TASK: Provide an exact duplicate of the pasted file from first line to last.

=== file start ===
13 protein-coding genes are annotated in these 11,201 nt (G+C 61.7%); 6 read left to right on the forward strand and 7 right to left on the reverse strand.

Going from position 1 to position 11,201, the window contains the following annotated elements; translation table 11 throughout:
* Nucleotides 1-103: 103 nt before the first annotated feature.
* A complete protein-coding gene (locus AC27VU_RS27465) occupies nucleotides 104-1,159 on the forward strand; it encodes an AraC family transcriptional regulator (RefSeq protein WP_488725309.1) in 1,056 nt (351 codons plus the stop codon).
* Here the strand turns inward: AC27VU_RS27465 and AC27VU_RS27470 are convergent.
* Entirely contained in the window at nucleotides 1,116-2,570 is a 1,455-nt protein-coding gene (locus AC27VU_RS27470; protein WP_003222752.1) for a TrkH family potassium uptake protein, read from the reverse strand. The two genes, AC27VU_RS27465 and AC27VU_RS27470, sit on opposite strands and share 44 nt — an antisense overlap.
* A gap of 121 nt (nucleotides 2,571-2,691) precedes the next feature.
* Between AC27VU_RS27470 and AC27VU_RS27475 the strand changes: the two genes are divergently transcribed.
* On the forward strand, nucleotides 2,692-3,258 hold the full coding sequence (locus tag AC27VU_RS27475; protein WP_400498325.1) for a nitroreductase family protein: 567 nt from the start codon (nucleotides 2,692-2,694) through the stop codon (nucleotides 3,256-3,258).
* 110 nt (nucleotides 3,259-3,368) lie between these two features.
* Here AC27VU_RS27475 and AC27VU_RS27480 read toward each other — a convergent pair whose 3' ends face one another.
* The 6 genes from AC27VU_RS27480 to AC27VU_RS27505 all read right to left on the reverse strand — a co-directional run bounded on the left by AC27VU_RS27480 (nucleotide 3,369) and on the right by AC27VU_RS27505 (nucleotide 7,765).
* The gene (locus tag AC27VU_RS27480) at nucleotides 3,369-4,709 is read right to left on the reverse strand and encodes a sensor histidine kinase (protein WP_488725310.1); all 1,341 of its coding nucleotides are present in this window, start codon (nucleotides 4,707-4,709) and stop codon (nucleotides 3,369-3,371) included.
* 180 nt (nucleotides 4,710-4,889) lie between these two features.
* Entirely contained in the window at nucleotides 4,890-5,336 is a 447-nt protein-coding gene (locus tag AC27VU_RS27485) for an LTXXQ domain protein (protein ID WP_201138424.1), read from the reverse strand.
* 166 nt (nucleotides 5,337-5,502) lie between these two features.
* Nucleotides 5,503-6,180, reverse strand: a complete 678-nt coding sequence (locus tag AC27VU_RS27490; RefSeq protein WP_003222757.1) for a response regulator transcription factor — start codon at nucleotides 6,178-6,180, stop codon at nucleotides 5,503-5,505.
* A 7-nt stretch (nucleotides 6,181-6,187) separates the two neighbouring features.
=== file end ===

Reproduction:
13 protein-coding genes are annotated in these 11,201 nt (G+C 61.7%); 6 read left to right on the forward strand and 7 right to left on the reverse strand.

Going from position 1 to position 11,201, the window contains the following annotated elements; translation table 11 throughout:
* Nucleotides 1-103: 103 nt before the first annotated feature.
* A complete protein-coding gene (locus AC27VU_RS27465) occupies nucleotides 104-1,159 on the forward strand; it encodes an AraC family transcriptional regulator (RefSeq protein WP_488725309.1) in 1,056 nt (351 codons plus the stop codon).
* Here the strand turns inward: AC27VU_RS27465 and AC27VU_RS27470 are convergent.
* Entirely contained in the window at nucleotides 1,116-2,570 is a 1,455-nt protein-coding gene (locus AC27VU_RS27470; protein WP_003222752.1) for a TrkH family potassium uptake protein, read from the reverse strand. The two genes, AC27VU_RS27465 and AC27VU_RS27470, sit on opposite strands and share 44 nt — an antisense overlap.
* A gap of 121 nt (nucleotides 2,571-2,691) precedes the next feature.
* Between AC27VU_RS27470 and AC27VU_RS27475 the strand changes: the two genes are divergently transcribed.
* On the forward strand, nucleotides 2,692-3,258 hold the full coding sequence (locus tag AC27VU_RS27475; protein WP_400498325.1) for a nitroreductase family protein: 567 nt from the start codon (nucleotides 2,692-2,694) through the stop codon (nucleotides 3,256-3,258).
* 110 nt (nucleotides 3,259-3,368) lie between these two features.
* Here AC27VU_RS27475 and AC27VU_RS27480 read toward each other — a convergent pair whose 3' ends face one another.
* The 6 genes from AC27VU_RS27480 to AC27VU_RS27505 all read right to left on the reverse strand — a co-directional run bounded on the left by AC27VU_RS27480 (nucleotide 3,369) and on the right by AC27VU_RS27505 (nucleotide 7,765).
* The gene (locus tag AC27VU_RS27480) at nucleotides 3,369-4,709 is read right to left on the reverse strand and encodes a sensor histidine kinase (protein WP_488725310.1); all 1,341 of its coding nucleotides are present in this window, start codon (nucleotides 4,707-4,709) and stop codon (nucleotides 3,369-3,371) included.
* 180 nt (nucleotides 4,710-4,889) lie between these two features.
* Entirely contained in the window at nucleotides 4,890-5,336 is a 447-nt protein-coding gene (locus tag AC27VU_RS27485) for an LTXXQ domain protein (protein ID WP_201138424.1), read from the reverse strand.
* 166 nt (nucleotides 5,337-5,502) lie between these two features.
* Nucleotides 5,503-6,180, reverse strand: a complete 678-nt coding sequence (locus tag AC27VU_RS27490; RefSeq protein WP_003222757.1) for a response regulator transcription factor — start codon at nucleotides 6,178-6,180, stop codon at nucleotides 5,503-5,505.
* A 7-nt stretch (nucleotides 6,181-6,187) separates the two neighbouring features.